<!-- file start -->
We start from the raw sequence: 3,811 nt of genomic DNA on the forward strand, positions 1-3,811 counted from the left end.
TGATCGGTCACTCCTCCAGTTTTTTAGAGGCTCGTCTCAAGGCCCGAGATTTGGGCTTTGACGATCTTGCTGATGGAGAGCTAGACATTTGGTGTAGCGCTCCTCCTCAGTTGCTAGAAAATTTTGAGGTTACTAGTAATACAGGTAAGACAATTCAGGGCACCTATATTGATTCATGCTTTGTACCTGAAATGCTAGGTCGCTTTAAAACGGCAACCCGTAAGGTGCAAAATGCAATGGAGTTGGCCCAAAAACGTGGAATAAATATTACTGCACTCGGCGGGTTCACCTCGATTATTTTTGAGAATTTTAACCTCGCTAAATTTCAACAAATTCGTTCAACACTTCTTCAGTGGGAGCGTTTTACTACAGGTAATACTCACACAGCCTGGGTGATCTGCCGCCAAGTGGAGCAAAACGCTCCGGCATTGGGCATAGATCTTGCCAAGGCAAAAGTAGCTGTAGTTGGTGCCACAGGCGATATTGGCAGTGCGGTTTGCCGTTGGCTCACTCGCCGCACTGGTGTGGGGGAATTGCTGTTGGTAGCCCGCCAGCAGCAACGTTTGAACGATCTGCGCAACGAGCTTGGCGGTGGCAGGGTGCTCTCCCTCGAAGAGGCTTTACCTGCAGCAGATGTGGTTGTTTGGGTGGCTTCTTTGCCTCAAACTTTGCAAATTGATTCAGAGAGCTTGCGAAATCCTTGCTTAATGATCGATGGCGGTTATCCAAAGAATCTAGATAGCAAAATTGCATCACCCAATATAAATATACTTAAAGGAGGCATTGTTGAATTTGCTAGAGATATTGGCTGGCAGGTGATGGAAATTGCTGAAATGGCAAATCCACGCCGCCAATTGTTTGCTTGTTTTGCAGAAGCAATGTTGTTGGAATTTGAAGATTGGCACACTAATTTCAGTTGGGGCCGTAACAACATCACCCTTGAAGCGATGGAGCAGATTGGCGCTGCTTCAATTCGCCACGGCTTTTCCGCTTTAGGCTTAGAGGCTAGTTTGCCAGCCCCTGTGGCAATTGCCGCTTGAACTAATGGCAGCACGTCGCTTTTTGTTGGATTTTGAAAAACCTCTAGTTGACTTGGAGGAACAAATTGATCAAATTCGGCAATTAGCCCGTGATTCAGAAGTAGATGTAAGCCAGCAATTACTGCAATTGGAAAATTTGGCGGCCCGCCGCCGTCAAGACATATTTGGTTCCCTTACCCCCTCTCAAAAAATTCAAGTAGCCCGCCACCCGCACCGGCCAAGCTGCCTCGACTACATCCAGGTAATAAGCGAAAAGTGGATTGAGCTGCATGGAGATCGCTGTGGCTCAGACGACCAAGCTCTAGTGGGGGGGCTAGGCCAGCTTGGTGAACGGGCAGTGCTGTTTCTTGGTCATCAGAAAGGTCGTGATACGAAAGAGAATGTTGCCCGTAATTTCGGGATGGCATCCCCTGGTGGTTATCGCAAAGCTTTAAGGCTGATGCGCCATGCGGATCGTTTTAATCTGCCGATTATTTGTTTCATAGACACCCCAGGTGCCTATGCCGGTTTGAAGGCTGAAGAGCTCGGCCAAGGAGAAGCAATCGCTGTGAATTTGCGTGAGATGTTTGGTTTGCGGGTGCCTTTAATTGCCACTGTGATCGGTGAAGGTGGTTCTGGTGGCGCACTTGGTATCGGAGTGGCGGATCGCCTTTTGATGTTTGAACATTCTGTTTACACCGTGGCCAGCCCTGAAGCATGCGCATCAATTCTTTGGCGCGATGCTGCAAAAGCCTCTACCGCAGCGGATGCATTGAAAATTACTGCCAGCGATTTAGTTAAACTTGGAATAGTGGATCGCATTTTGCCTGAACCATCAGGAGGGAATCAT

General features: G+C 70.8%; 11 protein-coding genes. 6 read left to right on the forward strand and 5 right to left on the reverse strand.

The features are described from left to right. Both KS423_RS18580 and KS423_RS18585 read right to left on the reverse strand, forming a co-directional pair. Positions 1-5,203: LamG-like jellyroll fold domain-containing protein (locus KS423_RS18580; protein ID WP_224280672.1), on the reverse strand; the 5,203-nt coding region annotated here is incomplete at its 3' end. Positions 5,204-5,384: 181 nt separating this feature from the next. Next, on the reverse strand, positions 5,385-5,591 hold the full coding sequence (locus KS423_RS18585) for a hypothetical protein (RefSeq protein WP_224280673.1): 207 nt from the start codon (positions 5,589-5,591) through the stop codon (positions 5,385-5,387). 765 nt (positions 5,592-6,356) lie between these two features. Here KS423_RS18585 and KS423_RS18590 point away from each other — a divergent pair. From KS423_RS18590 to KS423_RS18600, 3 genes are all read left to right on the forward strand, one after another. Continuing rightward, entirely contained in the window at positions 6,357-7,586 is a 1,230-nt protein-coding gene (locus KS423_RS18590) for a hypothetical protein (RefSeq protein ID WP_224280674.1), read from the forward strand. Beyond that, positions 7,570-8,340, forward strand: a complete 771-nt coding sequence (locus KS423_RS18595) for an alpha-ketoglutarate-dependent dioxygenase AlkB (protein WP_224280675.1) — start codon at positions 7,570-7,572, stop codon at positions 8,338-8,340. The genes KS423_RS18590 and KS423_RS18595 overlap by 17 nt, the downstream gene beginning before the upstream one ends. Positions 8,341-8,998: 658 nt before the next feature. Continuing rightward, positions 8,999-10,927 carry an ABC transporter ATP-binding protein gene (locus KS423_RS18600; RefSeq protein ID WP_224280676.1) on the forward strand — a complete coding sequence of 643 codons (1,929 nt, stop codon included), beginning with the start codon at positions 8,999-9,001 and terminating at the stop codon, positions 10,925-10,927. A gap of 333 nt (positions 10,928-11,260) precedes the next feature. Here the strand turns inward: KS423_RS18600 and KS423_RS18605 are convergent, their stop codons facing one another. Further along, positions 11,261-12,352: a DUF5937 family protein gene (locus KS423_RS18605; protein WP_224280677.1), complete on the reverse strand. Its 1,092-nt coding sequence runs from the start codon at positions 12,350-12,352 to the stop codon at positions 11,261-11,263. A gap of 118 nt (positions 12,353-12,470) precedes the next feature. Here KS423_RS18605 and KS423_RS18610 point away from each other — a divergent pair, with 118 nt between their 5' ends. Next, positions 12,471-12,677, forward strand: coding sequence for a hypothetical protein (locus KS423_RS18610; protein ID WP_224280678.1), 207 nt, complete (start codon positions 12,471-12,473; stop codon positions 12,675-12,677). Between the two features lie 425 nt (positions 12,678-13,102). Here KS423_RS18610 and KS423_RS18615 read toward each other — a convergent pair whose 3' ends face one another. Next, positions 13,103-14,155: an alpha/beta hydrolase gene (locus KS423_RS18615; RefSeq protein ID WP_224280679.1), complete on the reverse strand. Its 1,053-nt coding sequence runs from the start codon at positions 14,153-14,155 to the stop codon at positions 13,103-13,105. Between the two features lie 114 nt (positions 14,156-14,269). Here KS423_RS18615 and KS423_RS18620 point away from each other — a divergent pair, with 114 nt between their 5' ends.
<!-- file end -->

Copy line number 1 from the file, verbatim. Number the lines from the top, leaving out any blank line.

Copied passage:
We start from the raw sequence: 3,811 nt of genomic DNA on the forward strand, positions 1-3,811 counted from the left end.